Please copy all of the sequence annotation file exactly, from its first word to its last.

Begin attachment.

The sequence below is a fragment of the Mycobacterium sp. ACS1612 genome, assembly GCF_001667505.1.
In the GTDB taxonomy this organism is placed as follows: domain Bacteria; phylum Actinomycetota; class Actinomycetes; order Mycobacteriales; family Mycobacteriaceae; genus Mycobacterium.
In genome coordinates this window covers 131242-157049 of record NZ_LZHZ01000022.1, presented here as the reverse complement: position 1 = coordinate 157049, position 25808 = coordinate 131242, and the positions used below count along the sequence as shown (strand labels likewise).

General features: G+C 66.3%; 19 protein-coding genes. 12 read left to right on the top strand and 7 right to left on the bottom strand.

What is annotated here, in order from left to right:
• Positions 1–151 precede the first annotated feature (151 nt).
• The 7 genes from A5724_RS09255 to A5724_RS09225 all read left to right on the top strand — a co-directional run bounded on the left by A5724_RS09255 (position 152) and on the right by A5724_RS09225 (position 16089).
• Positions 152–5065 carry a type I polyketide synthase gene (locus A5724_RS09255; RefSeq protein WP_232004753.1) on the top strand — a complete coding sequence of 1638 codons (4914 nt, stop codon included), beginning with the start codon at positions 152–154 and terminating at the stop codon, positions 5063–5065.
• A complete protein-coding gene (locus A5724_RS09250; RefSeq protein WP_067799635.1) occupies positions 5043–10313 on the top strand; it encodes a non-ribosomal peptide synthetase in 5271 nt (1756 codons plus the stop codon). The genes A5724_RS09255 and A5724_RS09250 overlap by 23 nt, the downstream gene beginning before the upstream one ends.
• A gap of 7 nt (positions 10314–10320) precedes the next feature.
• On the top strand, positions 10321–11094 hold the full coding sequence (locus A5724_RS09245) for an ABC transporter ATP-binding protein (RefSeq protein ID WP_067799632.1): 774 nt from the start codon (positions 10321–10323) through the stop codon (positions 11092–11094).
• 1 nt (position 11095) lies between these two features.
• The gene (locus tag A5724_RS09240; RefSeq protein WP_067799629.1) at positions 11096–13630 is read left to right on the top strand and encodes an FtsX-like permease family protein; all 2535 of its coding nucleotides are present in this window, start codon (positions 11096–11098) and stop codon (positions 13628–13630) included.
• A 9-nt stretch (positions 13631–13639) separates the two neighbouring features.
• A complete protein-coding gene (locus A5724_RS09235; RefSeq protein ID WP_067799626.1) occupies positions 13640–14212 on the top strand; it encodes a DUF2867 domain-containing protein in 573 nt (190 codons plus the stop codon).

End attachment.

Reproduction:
The sequence below is a fragment of the Mycobacterium sp. ACS1612 genome, assembly GCF_001667505.1.
In the GTDB taxonomy this organism is placed as follows: domain Bacteria; phylum Actinomycetota; class Actinomycetes; order Mycobacteriales; family Mycobacteriaceae; genus Mycobacterium.
In genome coordinates this window covers 131242-157049 of record NZ_LZHZ01000022.1, presented here as the reverse complement: position 1 = coordinate 157049, position 25808 = coordinate 131242, and the positions used below count along the sequence as shown (strand labels likewise).

General features: G+C 66.3%; 19 protein-coding genes. 12 read left to right on the top strand and 7 right to left on the bottom strand.

What is annotated here, in order from left to right:
• Positions 1–151 precede the first annotated feature (151 nt).
• The 7 genes from A5724_RS09255 to A5724_RS09225 all read left to right on the top strand — a co-directional run bounded on the left by A5724_RS09255 (position 152) and on the right by A5724_RS09225 (position 16089).
• Positions 152–5065 carry a type I polyketide synthase gene (locus A5724_RS09255; RefSeq protein WP_232004753.1) on the top strand — a complete coding sequence of 1638 codons (4914 nt, stop codon included), beginning with the start codon at positions 152–154 and terminating at the stop codon, positions 5063–5065.
• A complete protein-coding gene (locus A5724_RS09250; RefSeq protein WP_067799635.1) occupies positions 5043–10313 on the top strand; it encodes a non-ribosomal peptide synthetase in 5271 nt (1756 codons plus the stop codon). The genes A5724_RS09255 and A5724_RS09250 overlap by 23 nt, the downstream gene beginning before the upstream one ends.
• A gap of 7 nt (positions 10314–10320) precedes the next feature.
• On the top strand, positions 10321–11094 hold the full coding sequence (locus A5724_RS09245) for an ABC transporter ATP-binding protein (RefSeq protein ID WP_067799632.1): 774 nt from the start codon (positions 10321–10323) through the stop codon (positions 11092–11094).
• 1 nt (position 11095) lies between these two features.
• The gene (locus tag A5724_RS09240; RefSeq protein WP_067799629.1) at positions 11096–13630 is read left to right on the top strand and encodes an FtsX-like permease family protein; all 2535 of its coding nucleotides are present in this window, start codon (positions 11096–11098) and stop codon (positions 13628–13630) included.
• A 9-nt stretch (positions 13631–13639) separates the two neighbouring features.
• A complete protein-coding gene (locus A5724_RS09235; RefSeq protein ID WP_067799626.1) occupies positions 13640–14212 on the top strand; it encodes a DUF2867 domain-containing protein in 573 nt (190 codons plus the stop codon).